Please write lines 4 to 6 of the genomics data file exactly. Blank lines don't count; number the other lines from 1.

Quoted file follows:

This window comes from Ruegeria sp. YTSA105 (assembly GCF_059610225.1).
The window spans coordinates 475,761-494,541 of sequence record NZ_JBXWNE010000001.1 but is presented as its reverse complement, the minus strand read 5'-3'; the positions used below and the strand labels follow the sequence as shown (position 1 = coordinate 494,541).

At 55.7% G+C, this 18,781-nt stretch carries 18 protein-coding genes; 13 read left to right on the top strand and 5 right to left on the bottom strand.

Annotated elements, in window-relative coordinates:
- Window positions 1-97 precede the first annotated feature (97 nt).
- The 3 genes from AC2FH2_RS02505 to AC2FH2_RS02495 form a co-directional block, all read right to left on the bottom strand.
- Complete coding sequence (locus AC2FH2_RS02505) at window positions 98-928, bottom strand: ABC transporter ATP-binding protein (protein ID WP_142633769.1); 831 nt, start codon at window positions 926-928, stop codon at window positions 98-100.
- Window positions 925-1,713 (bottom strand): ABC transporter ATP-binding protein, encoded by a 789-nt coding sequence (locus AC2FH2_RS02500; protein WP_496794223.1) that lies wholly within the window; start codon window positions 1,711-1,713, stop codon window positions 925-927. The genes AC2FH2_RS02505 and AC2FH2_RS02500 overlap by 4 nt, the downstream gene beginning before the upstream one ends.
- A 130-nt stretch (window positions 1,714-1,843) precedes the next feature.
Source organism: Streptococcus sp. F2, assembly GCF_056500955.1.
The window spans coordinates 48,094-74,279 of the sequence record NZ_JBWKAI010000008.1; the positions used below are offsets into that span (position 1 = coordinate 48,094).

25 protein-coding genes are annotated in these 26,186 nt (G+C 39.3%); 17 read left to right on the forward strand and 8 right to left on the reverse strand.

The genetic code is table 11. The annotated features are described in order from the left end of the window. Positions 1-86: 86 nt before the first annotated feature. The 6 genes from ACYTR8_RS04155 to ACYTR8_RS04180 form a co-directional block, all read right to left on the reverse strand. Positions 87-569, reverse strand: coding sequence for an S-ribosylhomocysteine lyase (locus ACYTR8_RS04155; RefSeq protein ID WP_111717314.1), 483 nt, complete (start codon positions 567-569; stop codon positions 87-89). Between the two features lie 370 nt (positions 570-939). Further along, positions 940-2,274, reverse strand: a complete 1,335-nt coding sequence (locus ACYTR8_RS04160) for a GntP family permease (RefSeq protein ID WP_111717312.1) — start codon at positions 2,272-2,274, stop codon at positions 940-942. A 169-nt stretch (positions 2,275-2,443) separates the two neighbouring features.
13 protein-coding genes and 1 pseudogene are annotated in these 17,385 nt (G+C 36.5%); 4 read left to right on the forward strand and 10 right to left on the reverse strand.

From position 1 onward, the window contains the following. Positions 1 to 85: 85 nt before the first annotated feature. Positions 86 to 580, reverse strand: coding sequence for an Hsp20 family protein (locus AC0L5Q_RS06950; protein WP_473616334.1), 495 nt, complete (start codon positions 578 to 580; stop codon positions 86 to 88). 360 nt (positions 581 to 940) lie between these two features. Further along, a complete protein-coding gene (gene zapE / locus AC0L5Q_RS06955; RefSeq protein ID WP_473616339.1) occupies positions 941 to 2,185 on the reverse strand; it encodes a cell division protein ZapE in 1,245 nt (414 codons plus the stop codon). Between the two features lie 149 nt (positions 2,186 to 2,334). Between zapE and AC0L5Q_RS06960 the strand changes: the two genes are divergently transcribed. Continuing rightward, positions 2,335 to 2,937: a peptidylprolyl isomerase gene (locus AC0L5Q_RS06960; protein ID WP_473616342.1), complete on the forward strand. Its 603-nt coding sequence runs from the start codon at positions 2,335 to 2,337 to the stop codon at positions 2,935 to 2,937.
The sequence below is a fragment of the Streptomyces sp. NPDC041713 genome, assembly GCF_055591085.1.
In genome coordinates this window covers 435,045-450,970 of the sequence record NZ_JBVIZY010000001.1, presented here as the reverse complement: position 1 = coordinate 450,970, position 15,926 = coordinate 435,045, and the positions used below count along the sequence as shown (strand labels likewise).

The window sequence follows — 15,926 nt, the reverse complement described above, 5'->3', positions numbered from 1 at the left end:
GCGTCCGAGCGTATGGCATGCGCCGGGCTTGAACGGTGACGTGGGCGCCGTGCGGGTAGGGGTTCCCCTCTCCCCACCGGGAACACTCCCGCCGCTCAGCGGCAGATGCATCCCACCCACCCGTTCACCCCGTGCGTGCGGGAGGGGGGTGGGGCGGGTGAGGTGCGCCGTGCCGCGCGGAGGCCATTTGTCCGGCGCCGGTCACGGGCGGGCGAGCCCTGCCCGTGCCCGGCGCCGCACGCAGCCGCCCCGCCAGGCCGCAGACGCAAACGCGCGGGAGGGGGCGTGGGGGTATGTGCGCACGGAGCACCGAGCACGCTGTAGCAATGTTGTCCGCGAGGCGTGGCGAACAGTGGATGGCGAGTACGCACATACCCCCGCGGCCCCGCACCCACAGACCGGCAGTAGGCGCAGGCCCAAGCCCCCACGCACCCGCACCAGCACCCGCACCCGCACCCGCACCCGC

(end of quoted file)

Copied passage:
Annotated elements, in window-relative coordinates:
- Window positions 1-97 precede the first annotated feature (97 nt).
- The 3 genes from AC2FH2_RS02505 to AC2FH2_RS02495 form a co-directional block, all read right to left on the bottom strand.